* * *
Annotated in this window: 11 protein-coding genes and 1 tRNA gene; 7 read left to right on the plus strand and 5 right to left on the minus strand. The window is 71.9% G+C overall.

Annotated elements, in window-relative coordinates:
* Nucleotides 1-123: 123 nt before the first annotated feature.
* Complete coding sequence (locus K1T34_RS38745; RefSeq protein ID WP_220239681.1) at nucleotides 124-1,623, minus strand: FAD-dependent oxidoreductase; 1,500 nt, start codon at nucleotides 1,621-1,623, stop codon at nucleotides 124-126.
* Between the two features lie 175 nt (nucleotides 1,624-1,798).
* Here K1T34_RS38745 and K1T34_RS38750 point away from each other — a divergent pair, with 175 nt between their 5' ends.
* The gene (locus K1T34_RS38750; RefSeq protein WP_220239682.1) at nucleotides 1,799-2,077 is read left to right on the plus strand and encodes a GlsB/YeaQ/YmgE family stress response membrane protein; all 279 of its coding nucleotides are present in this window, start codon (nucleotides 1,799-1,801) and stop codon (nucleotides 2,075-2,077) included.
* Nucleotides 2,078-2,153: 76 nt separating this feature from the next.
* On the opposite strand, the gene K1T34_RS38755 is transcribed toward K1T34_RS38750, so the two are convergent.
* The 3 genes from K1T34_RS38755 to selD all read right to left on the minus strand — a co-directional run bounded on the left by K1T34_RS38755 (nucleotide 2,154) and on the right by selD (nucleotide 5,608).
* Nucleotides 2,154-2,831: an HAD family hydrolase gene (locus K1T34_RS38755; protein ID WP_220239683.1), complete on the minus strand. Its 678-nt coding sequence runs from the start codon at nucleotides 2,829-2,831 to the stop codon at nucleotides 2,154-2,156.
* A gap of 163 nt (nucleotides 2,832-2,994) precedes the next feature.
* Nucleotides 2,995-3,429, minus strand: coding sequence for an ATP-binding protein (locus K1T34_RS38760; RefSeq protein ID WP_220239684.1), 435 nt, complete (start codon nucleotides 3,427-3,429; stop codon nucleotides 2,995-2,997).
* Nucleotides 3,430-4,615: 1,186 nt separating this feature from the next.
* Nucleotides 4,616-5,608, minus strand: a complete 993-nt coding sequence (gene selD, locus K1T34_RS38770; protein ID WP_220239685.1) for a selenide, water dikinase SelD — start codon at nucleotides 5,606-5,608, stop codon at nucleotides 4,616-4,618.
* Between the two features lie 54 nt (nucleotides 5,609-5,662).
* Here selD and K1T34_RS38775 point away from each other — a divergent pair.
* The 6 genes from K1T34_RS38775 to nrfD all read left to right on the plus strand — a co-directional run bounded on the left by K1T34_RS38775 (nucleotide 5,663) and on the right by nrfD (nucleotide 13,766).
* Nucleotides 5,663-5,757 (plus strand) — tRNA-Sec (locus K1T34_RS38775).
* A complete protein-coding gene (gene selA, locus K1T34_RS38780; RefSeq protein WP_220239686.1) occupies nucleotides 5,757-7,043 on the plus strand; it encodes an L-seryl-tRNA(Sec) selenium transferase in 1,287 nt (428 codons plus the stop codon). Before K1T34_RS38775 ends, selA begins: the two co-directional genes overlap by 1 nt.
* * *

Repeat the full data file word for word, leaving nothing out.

Annotated in this window: 11 protein-coding genes and 1 tRNA gene; 7 read left to right on the plus strand and 5 right to left on the minus strand. The window is 71.9% G+C overall.

Annotated elements, in window-relative coordinates:
* Nucleotides 1-123: 123 nt before the first annotated feature.
* Complete coding sequence (locus K1T34_RS38745; RefSeq protein ID WP_220239681.1) at nucleotides 124-1,623, minus strand: FAD-dependent oxidoreductase; 1,500 nt, start codon at nucleotides 1,621-1,623, stop codon at nucleotides 124-126.
* Between the two features lie 175 nt (nucleotides 1,624-1,798).
* Here K1T34_RS38745 and K1T34_RS38750 point away from each other — a divergent pair, with 175 nt between their 5' ends.
* The gene (locus K1T34_RS38750; RefSeq protein WP_220239682.1) at nucleotides 1,799-2,077 is read left to right on the plus strand and encodes a GlsB/YeaQ/YmgE family stress response membrane protein; all 279 of its coding nucleotides are present in this window, start codon (nucleotides 1,799-1,801) and stop codon (nucleotides 2,075-2,077) included.
* Nucleotides 2,078-2,153: 76 nt separating this feature from the next.
* On the opposite strand, the gene K1T34_RS38755 is transcribed toward K1T34_RS38750, so the two are convergent.
* The 3 genes from K1T34_RS38755 to selD all read right to left on the minus strand — a co-directional run bounded on the left by K1T34_RS38755 (nucleotide 2,154) and on the right by selD (nucleotide 5,608).
* Nucleotides 2,154-2,831: an HAD family hydrolase gene (locus K1T34_RS38755; protein ID WP_220239683.1), complete on the minus strand. Its 678-nt coding sequence runs from the start codon at nucleotides 2,829-2,831 to the stop codon at nucleotides 2,154-2,156.
* A gap of 163 nt (nucleotides 2,832-2,994) precedes the next feature.
* Nucleotides 2,995-3,429, minus strand: coding sequence for an ATP-binding protein (locus K1T34_RS38760; RefSeq protein ID WP_220239684.1), 435 nt, complete (start codon nucleotides 3,427-3,429; stop codon nucleotides 2,995-2,997).
* Nucleotides 3,430-4,615: 1,186 nt separating this feature from the next.
* Nucleotides 4,616-5,608, minus strand: a complete 993-nt coding sequence (gene selD, locus K1T34_RS38770; protein ID WP_220239685.1) for a selenide, water dikinase SelD — start codon at nucleotides 5,606-5,608, stop codon at nucleotides 4,616-4,618.
* Between the two features lie 54 nt (nucleotides 5,609-5,662).
* Here selD and K1T34_RS38775 point away from each other — a divergent pair.
* The 6 genes from K1T34_RS38775 to nrfD all read left to right on the plus strand — a co-directional run bounded on the left by K1T34_RS38775 (nucleotide 5,663) and on the right by nrfD (nucleotide 13,766).
* Nucleotides 5,663-5,757 (plus strand) — tRNA-Sec (locus K1T34_RS38775).
* A complete protein-coding gene (gene selA, locus K1T34_RS38780; RefSeq protein WP_220239686.1) occupies nucleotides 5,757-7,043 on the plus strand; it encodes an L-seryl-tRNA(Sec) selenium transferase in 1,287 nt (428 codons plus the stop codon). Before K1T34_RS38775 ends, selA begins: the two co-directional genes overlap by 1 nt.